With the sudden proliferation of cloud-based services it no longer seems like much of a novelty to have an elastic infrastructure capable of on-demand scaling provisioning of virtual resources. Instead it has become something almost taken for granted, and it may even be expected that this can be easily provided given enough on-premise machines. New terms, however misleading, have even been coined to describe such an internal elastic architecture, and software custom tailored to the challenge has already been developed many times over, with even more offerings still in development.

However, working in technology education layers an additional set of requirements on this common expectation. Customers themselves must be able to trigger the provisioning of virtual resources, and access them directly from out in the wild wild web. What I am describing, albeit rather cryptically, are Virtual Labs.

The concept of a Virtual Lab is that a student can access a web page, and after a short period of boot-up time, be connected directly into a virtual machine that is set up and ready to provide a hands-on learning experience. These activities are typically limited in duration and do not provide persistence of a student’s work between sessions. This is less than ideal for typical classroom learning where a student will be using a single machine all week, but makes perfect sense for self-paced learning offerings wherein the student may spend many weeks working through the same material and computing resources cannot be tied up for the entire duration.

Right now QuickLearn is working to deliver some of its core .NET, SharePoint 2010 and BizTalk Server 2010 training offerings in a self-paced format. As part of this effort, it was decided that the lab activities for these new courses should be provided as Virtual Labs available from anywhere and on any device or platform containing a capable RDP client. An additional requirement was that we must be able to use existing VHD files for the classes, without having to rebuild anything or re-install software.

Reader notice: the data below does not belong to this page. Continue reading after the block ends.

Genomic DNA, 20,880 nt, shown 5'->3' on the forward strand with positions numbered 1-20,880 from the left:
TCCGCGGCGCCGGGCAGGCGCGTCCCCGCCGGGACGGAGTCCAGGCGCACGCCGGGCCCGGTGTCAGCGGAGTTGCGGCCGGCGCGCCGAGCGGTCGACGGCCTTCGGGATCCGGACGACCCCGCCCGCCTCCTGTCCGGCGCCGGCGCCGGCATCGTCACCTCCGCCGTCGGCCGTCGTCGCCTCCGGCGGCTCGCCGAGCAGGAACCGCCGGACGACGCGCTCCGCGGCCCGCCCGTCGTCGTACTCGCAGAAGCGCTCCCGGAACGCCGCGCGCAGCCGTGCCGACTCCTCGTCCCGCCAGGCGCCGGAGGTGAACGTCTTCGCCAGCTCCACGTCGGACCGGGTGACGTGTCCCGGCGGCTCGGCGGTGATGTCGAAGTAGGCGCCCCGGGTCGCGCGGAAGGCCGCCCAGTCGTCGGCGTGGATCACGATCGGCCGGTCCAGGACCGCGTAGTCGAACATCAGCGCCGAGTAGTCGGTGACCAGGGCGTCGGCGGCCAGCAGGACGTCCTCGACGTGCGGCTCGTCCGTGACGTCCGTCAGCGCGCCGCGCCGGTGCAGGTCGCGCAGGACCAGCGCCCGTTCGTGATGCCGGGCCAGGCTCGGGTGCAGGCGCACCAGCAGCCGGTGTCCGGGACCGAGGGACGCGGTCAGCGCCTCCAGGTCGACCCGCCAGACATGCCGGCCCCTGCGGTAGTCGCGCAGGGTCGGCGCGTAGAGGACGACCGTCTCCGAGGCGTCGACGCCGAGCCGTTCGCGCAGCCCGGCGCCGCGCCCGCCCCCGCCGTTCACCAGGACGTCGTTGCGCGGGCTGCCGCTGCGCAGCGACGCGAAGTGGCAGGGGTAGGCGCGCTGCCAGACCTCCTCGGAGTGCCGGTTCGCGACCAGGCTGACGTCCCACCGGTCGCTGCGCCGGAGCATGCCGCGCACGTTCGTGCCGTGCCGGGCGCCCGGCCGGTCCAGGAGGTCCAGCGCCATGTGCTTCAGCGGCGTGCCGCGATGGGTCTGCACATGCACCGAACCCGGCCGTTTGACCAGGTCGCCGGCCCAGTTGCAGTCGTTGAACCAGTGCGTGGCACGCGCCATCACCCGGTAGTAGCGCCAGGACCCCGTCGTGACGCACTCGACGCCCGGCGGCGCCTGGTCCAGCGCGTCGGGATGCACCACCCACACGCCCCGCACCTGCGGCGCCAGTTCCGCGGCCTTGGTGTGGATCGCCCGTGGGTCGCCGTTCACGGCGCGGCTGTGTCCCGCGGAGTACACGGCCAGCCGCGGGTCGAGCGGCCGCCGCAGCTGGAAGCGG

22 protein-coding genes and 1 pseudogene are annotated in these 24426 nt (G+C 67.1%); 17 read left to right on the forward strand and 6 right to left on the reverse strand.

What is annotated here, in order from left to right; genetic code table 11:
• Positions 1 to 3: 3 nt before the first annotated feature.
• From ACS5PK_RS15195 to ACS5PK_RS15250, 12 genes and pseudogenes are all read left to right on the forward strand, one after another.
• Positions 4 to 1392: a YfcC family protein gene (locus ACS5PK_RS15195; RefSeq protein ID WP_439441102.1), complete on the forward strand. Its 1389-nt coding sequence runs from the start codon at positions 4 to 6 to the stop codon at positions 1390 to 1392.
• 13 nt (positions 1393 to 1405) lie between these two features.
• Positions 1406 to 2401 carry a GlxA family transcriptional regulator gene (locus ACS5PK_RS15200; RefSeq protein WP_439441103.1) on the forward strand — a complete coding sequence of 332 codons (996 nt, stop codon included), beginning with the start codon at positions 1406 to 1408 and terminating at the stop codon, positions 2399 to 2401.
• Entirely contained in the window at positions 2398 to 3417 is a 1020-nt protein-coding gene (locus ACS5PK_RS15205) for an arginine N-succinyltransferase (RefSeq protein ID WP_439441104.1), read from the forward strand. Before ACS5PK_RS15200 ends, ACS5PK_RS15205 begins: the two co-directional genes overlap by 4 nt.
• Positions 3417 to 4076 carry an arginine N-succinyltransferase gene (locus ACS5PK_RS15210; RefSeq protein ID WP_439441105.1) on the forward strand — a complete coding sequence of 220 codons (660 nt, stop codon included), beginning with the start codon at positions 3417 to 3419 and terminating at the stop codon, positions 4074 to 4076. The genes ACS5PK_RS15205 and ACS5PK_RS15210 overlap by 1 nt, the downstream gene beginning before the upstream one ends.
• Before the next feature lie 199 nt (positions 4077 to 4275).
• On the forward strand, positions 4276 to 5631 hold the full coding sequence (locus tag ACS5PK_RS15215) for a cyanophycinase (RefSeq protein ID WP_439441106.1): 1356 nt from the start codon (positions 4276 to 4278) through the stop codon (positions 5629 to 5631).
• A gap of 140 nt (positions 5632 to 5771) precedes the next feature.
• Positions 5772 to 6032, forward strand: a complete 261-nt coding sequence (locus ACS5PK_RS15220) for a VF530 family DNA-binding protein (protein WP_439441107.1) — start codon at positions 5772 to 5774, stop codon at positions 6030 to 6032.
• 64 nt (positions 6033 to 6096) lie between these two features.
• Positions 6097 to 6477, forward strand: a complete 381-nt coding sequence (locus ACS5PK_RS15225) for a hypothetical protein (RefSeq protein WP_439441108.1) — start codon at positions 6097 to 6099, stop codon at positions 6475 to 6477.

After existing solutions were evaluated (including Microsoft’s Virtual Machine Manager Self-Service Portal), it was decided that the solution should be built internally. Development was completed at the beginning of this week, and the resulting experience was even better than I had initially imagined.

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The solution ended up ultimately consisting of four separate components. The first was QuickLearn’s online player application. This provides the interface through which a student can initiate a Virtual Lab. Once the student decides to begin a virtual lab, a request is sent to a Virtual Lab Service. The Virtual Lab Service is a WCF service that is responsible for managing a pool of Hyper-V servers, and routing control messages to start / stop virtual machines. It is also responsible for providing the client with updates about the status of their request. Once the Virtual Lab Service receives the request, WMI is used to spin-up the requested instance (from a known save state). Within each instance, an application is running that will call back to the Virtual Lab Service when it realizes that the machine is back online. Once the Virtual Lab Service knows that the machine is online, it provides the client with connection details for accessing the Virtual Machine. Throughout all of this there is a processing loop that ensures VMs are properly destroyed whenever the time allocated for a given lab has expired.

Since RDP is being used for connectivity, the student can be offered an embedded connection within their browser (given that they are using Internet Explorer). If their browser will not support an embedded connection, they are provided connection details and instructions to connect directly to the image. One really interesting implication of this is that students running Windows 7 will be able to access newer Virtual Labs with true multi-monitor support.

The implications of using Hyper-V on the back-end is that we are able to share machines with up to three students and still provide a killer experience with multiple cores and up to 4GB of RAM per instance.

Overall, the development was more or less straight-forward, only requiring ~30 human-hours of time, and the reward for students will be incredible.